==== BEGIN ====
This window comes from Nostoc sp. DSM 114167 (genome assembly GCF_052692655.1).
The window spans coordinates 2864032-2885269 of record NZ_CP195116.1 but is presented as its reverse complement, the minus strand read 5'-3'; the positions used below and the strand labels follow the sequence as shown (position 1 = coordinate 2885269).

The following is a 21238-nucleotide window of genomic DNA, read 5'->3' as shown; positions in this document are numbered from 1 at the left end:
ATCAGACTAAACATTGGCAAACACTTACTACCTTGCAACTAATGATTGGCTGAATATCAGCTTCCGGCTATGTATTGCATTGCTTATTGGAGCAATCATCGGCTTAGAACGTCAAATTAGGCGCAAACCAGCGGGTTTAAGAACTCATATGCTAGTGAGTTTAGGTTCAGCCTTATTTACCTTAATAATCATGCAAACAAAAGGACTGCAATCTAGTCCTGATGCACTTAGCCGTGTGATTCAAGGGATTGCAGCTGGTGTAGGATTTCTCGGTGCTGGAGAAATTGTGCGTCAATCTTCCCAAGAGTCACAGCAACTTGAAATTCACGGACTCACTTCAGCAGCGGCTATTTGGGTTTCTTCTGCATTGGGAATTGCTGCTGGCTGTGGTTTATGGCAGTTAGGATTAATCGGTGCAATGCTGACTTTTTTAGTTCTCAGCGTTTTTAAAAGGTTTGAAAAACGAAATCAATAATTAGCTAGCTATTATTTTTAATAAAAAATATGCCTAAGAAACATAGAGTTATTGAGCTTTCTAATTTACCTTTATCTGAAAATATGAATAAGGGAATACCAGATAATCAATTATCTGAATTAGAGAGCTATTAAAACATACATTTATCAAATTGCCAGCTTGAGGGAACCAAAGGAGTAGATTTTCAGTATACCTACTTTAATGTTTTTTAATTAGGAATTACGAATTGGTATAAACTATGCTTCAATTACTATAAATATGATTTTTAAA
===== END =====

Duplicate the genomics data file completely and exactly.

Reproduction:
This window comes from Nostoc sp. DSM 114167 (genome assembly GCF_052692655.1).
The window spans coordinates 2864032-2885269 of record NZ_CP195116.1 but is presented as its reverse complement, the minus strand read 5'-3'; the positions used below and the strand labels follow the sequence as shown (position 1 = coordinate 2885269).

The following is a 21238-nucleotide window of genomic DNA, read 5'->3' as shown; positions in this document are numbered from 1 at the left end:
ATCAGACTAAACATTGGCAAACACTTACTACCTTGCAACTAATGATTGGCTGAATATCAGCTTCCGGCTATGTATTGCATTGCTTATTGGAGCAATCATCGGCTTAGAACGTCAAATTAGGCGCAAACCAGCGGGTTTAAGAACTCATATGCTAGTGAGTTTAGGTTCAGCCTTATTTACCTTAATAATCATGCAAACAAAAGGACTGCAATCTAGTCCTGATGCACTTAGCCGTGTGATTCAAGGGATTGCAGCTGGTGTAGGATTTCTCGGTGCTGGAGAAATTGTGCGTCAATCTTCCCAAGAGTCACAGCAACTTGAAATTCACGGACTCACTTCAGCAGCGGCTATTTGGGTTTCTTCTGCATTGGGAATTGCTGCTGGCTGTGGTTTATGGCAGTTAGGATTAATCGGTGCAATGCTGACTTTTTTAGTTCTCAGCGTTTTTAAAAGGTTTGAAAAACGAAATCAATAATTAGCTAGCTATTATTTTTAATAAAAAATATGCCTAAGAAACATAGAGTTATTGAGCTTTCTAATTTACCTTTATCTGAAAATATGAATAAGGGAATACCAGATAATCAATTATCTGAATTAGAGAGCTATTAAAACATACATTTATCAAATTGCCAGCTTGAGGGAACCAAAGGAGTAGATTTTCAGTATACCTACTTTAATGTTTTTTAATTAGGAATTACGAATTGGTATAAACTATGCTTCAATTACTATAAATATGATTTTTAAA